1. Trademark rights come from use
Although always recommended, trademark rights don’t come from obtaining a federal trademark registration.
Rather, they come from using a trademark in commerce. So when you begin using a unique trademark to sell your goods or services you gain “common law” trademark rights in the trademark. You can then use these rights to prevent other businesses in your geographic area from selling similar goods or services using a trademark that is identical or “confusingly similar” to yours.
But beware, if your trademark is confusingly similar to a trademark that was already in use prior to yours in connection with similar goods or services the owner of the other trademark can claim that you are infringing on their rights and may be able to force you to stop using your trademark.
2. You can’t protect generic words as trademarks
When selecting a trademark for your products or services avoid using generic terms (e.g., shoes for Shoes). This is because you cannot protect a purely generic mark (“TOWELS” as your brand for towels). The theory here is simple. If you could protect generic words as trademarks thus securing the exclusive rights to the same other companies wouldn’t be able to use these generic terms to simply describe their goods and services.
Of note, this is not to say that a generic word cannot be a part of your trademark. Starbucks can still protect STARBUCKS COFFEE. They just cannot try to register COFFEE alone for use in connection with coffee. Moreover, if they register STARBUCKS COFFEE as a trademark for coffee they will not have exclusive rights to use the term COFFEE despite it appearing in their trademark.
Thus, when selecting a trademark you should aim for a coined (i.e., made up), suggestive, or arbitrary trademark which are protectable in and of themselves. These may include generic terms so long as some word or other element in the mark is coined, arbitrary, or suggestive. A trademark is suggestive if consumers would need to use some level of imagination to understand the connection to the good or service (“Sunmaid” for raisins) and is arbitrary if it doesn’t have any logical connection to the good or service (“Amazon” for online retail store services).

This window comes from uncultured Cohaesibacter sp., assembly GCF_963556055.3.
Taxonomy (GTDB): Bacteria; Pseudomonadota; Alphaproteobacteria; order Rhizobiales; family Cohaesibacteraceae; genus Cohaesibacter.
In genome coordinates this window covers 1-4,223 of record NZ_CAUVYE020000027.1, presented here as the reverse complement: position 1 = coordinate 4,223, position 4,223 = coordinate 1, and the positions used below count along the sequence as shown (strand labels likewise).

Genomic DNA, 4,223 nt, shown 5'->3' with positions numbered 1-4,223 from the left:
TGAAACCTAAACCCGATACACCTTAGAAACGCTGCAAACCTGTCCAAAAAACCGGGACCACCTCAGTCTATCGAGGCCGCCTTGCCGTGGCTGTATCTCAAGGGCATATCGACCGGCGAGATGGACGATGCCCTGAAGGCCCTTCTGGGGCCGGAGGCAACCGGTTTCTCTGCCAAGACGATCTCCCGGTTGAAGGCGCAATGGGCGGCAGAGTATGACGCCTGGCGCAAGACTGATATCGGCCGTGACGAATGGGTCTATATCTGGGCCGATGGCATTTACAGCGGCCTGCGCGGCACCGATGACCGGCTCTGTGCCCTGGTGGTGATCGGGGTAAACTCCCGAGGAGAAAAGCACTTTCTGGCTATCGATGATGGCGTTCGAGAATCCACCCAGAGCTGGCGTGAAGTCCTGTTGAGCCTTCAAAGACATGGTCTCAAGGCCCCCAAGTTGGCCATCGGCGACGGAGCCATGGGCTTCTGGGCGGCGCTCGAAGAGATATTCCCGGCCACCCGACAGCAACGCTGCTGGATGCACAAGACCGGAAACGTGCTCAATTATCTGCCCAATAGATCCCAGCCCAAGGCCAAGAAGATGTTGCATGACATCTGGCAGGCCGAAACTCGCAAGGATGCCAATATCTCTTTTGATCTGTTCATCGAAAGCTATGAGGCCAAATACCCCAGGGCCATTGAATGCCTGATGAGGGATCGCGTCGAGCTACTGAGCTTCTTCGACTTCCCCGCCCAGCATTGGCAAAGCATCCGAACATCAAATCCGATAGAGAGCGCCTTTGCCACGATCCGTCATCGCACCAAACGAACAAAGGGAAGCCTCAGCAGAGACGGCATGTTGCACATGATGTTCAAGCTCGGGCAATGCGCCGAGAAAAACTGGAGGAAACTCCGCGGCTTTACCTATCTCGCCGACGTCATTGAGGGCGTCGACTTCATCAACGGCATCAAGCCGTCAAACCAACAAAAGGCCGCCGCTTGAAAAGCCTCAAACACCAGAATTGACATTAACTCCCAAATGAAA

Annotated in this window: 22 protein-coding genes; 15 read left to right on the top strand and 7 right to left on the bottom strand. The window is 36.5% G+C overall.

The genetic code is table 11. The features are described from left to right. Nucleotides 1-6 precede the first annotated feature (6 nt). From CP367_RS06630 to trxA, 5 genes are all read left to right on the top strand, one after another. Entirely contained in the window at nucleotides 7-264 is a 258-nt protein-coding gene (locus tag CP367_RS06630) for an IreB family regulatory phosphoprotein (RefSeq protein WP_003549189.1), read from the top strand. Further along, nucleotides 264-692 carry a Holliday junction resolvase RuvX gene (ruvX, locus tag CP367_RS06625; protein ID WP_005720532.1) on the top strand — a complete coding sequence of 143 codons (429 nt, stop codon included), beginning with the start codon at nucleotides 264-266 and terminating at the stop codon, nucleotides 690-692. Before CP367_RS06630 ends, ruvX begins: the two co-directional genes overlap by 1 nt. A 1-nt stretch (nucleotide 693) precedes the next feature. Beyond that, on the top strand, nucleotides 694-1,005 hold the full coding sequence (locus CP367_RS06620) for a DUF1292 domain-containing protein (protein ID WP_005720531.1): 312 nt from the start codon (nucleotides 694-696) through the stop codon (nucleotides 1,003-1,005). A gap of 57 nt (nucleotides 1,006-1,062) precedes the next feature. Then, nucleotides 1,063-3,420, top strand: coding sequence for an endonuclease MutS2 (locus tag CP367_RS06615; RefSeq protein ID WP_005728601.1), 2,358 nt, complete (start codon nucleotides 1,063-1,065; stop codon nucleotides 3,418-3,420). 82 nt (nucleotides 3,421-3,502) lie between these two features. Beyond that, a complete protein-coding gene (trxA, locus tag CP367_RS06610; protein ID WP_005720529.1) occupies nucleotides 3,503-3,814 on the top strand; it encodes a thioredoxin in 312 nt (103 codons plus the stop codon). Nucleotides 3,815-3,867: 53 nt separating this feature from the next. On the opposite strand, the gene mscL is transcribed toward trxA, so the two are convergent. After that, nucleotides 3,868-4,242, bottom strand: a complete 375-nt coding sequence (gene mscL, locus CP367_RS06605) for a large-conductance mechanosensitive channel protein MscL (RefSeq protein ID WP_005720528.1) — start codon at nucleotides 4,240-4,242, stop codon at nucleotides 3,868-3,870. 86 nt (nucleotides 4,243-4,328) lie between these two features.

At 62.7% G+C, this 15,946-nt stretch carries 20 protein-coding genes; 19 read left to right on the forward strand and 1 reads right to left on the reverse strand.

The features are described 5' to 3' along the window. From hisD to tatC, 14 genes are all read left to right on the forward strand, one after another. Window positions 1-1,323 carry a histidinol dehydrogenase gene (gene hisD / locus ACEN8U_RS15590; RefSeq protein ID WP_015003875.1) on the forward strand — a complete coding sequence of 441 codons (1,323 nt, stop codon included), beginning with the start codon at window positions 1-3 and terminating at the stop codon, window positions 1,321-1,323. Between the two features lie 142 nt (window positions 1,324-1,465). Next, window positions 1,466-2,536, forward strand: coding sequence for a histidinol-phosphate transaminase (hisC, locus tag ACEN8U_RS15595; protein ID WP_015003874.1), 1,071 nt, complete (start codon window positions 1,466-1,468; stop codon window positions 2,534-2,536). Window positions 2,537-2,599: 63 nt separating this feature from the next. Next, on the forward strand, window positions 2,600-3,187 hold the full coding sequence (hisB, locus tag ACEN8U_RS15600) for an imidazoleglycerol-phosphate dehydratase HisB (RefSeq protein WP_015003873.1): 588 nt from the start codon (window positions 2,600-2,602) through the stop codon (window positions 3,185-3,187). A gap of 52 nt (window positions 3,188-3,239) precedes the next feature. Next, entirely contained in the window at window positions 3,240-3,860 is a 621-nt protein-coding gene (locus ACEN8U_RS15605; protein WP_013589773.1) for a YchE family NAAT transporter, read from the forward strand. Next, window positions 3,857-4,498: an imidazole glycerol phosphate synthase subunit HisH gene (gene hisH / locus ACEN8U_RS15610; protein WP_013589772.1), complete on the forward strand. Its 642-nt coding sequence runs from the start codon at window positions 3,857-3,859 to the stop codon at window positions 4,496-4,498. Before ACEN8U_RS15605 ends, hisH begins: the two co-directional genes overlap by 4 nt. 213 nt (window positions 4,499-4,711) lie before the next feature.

So using our examples, you could register SUNMAID by itself or SUNMAID RAISINS in connection with raisins. Either way you would get protection for the term SUNMAID but not for the generic component RAISINS should it appear in the trademark. The same would be true for AMAZON versus AMAZON ONLINE RETAIL STORE SERVICES.
3. Trademark infringement only requires “likely confusion”
Trademark infringement occurs when consumers are “likely” to be confused as to the source of a specific good or service. In short, this means that if you start using a trademark that is “likely” to cause confusion among consumers due to a similarity with an existing trademark (e.g., adopting the trademark NIQUE for shoes when NIKE for shoes is already in use) the owner of the existing trademark may be able to force you to stop using your trademark and even make you pay monetary damages.
Correspondingly, if you select a unique trademark that is coined, arbitrary, or suggestive then you can prevent other businesses from infringing on your rights. As a result, your trademark will be among your most valuable assets.
4. When picking your business name or trademark always have a trademark search performed
When selecting a trademark It is important that you make sure your trademark is clear for use and will not infringe upon another’s use of their trademark.
Your initial instinct may merely be to search the Internet yourself to see if anyone else is using a similar trademark. Some online companies even offer “free” trademark searches. But generally these “free” searches are worth what you pay for them as they often do not bring up results which would directly block the registration of your trademark and lead to allegations of infringement against you (e.g., search for NIQUE (pronounced “nike”) in one of these “free” trademark search engines. It will not bring up NIKE and if you intended on using NIQUE for shoes, well, that shows you the value of a “free” search. Trust us, “free” searches cost you much more in the end!)
What you should do is hire a professional trademark search company to conduct a trademark search for you. They have more powerful search capabilities, such as searching for near matches and phonetic equivalents, and can search more databases with more relevant search strategies than you by yourself or one of the aforementioned “free” searches. Then you will know whether your trademark is available.
5. Register your trademark!
Although you can claim common law trademark rights, you should register your trademark with the United States Patent and Trademark Office.
A federal trademark registration gives you nationwide rights, provides notice to third parties of your exclusive rights, and it gives you the upper ground in any trademark dispute that might arise later.
As such, for the relatively low cost required to register your trademark it is a business decision that will pay dividends for years.
© 2016 TTC Business Solutions